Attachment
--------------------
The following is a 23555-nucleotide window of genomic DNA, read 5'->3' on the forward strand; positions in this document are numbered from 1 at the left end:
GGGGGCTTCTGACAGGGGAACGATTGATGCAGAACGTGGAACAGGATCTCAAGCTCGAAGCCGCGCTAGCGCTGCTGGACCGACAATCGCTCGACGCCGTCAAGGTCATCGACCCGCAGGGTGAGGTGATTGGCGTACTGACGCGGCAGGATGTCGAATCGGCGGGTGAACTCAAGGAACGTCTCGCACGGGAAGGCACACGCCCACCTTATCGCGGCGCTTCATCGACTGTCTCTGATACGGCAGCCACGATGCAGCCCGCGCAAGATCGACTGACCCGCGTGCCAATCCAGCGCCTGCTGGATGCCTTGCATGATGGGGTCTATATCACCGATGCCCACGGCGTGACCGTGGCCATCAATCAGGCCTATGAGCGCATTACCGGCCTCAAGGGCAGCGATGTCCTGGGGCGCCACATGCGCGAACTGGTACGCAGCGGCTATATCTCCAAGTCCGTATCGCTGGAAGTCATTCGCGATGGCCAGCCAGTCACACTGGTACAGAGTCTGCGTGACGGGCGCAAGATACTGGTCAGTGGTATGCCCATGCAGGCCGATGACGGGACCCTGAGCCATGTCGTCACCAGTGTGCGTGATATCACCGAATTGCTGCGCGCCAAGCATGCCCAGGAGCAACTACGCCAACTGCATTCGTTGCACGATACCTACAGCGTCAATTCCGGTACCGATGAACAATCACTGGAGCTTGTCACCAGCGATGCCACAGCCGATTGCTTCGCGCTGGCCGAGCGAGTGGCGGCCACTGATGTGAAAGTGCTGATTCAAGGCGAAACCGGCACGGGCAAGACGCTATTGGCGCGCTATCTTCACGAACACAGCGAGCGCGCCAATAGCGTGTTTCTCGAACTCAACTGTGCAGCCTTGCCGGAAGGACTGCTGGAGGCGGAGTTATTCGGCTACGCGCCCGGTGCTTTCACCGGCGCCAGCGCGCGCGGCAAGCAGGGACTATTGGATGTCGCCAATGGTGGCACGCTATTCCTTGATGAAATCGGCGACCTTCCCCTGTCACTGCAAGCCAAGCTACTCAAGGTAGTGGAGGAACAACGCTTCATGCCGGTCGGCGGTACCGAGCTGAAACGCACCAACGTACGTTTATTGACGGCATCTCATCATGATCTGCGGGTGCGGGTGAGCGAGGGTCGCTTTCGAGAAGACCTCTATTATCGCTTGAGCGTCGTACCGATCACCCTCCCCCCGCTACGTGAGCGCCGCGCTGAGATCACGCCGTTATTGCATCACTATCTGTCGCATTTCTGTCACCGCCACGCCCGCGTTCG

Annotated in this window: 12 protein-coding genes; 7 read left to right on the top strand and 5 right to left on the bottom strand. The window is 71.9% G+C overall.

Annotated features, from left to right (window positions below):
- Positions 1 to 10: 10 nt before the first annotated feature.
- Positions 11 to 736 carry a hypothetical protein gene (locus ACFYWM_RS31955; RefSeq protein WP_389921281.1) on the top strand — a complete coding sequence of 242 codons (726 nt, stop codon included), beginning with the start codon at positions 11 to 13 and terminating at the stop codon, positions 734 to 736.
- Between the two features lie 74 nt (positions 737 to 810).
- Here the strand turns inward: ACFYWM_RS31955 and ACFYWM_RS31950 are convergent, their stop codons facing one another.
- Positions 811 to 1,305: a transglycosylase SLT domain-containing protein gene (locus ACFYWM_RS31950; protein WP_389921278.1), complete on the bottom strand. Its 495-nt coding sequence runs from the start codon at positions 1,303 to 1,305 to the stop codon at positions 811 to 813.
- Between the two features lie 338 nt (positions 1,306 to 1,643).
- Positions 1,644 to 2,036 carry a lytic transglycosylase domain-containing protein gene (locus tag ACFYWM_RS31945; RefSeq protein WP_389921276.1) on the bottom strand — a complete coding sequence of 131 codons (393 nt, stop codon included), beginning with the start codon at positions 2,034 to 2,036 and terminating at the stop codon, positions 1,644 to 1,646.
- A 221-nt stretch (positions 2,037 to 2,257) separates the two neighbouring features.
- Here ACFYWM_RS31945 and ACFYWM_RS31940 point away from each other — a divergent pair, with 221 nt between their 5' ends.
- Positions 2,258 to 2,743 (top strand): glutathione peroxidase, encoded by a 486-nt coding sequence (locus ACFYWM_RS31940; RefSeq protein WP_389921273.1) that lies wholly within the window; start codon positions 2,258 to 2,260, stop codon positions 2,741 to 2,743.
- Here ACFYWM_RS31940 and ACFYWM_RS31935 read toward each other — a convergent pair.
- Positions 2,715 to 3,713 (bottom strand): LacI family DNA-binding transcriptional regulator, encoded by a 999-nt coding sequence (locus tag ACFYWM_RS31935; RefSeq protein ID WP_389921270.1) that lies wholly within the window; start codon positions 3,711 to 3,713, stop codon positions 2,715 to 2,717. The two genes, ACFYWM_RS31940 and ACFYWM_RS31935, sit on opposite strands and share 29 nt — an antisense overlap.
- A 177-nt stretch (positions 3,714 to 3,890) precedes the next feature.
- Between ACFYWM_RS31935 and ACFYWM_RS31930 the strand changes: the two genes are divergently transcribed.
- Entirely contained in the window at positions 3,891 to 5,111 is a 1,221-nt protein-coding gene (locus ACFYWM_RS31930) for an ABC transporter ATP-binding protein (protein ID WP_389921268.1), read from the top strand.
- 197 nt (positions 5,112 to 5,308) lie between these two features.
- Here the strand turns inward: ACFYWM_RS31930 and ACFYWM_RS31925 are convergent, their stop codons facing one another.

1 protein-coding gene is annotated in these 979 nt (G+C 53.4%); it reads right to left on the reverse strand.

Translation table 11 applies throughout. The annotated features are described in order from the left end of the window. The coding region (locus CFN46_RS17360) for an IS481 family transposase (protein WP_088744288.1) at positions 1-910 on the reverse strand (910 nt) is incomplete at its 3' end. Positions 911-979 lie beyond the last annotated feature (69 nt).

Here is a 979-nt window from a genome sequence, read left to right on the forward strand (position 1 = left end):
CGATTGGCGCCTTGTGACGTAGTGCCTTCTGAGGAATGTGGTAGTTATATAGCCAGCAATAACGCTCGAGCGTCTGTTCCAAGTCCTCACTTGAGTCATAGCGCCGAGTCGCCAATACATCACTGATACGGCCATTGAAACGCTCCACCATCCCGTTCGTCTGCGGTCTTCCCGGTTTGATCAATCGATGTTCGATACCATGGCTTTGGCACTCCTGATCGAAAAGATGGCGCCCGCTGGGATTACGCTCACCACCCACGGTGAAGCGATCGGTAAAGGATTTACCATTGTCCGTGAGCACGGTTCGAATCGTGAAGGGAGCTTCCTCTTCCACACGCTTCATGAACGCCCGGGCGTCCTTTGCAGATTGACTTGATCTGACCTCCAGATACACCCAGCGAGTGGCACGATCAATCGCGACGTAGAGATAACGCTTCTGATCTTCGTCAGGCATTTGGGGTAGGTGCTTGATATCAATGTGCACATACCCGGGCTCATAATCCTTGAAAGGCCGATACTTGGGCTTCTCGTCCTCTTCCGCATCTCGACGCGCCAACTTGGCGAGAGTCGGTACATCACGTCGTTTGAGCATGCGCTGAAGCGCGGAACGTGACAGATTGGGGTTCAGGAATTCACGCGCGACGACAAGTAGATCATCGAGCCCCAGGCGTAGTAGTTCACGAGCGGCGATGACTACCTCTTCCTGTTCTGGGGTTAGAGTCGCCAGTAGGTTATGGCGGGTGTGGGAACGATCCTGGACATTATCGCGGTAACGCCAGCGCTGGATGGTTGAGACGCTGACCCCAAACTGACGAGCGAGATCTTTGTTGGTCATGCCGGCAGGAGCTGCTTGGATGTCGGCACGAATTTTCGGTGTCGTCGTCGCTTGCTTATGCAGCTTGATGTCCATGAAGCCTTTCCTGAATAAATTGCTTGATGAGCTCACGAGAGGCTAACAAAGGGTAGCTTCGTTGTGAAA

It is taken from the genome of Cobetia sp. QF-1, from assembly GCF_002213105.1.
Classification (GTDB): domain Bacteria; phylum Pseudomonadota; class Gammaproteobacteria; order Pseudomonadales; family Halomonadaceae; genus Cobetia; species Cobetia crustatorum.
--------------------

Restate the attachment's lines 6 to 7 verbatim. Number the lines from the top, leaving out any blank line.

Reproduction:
- Positions 11 to 736 carry a hypothetical protein gene (locus ACFYWM_RS31955; RefSeq protein WP_389921281.1) on the top strand — a complete coding sequence of 242 codons (726 nt, stop codon included), beginning with the start codon at positions 11 to 13 and terminating at the stop codon, positions 734 to 736.
- Between the two features lie 74 nt (positions 737 to 810).